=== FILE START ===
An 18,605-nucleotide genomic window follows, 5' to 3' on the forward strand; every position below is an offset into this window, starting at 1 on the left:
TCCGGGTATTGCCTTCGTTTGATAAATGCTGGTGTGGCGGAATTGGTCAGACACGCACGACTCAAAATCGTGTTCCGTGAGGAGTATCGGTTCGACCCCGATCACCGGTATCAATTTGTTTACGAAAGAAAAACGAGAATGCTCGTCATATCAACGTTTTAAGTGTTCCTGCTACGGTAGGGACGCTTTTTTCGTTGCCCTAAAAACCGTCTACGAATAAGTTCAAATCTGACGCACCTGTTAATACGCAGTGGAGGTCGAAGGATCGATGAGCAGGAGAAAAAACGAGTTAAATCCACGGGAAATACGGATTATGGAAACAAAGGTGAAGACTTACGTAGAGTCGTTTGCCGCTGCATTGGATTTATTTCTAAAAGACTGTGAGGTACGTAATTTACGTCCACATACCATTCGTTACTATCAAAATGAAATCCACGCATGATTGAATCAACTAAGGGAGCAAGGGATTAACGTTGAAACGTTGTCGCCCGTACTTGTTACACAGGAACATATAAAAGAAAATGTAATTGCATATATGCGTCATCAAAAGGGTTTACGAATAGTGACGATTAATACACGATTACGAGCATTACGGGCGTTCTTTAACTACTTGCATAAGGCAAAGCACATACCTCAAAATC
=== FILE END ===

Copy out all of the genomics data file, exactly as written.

An 18,605-nucleotide genomic window follows, 5' to 3' on the forward strand; every position below is an offset into this window, starting at 1 on the left:
TCCGGGTATTGCCTTCGTTTGATAAATGCTGGTGTGGCGGAATTGGTCAGACACGCACGACTCAAAATCGTGTTCCGTGAGGAGTATCGGTTCGACCCCGATCACCGGTATCAATTTGTTTACGAAAGAAAAACGAGAATGCTCGTCATATCAACGTTTTAAGTGTTCCTGCTACGGTAGGGACGCTTTTTTCGTTGCCCTAAAAACCGTCTACGAATAAGTTCAAATCTGACGCACCTGTTAATACGCAGTGGAGGTCGAAGGATCGATGAGCAGGAGAAAAAACGAGTTAAATCCACGGGAAATACGGATTATGGAAACAAAGGTGAAGACTTACGTAGAGTCGTTTGCCGCTGCATTGGATTTATTTCTAAAAGACTGTGAGGTACGTAATTTACGTCCACATACCATTCGTTACTATCAAAATGAAATCCACGCATGATTGAATCAACTAAGGGAGCAAGGGATTAACGTTGAAACGTTGTCGCCCGTACTTGTTACACAGGAACATATAAAAGAAAATGTAATTGCATATATGCGTCATCAAAAGGGTTTACGAATAGTGACGATTAATACACGATTACGAGCATTACGGGCGTTCTTTAACTACTTGCATAAGGCAAAGCACATACCTCAAAATC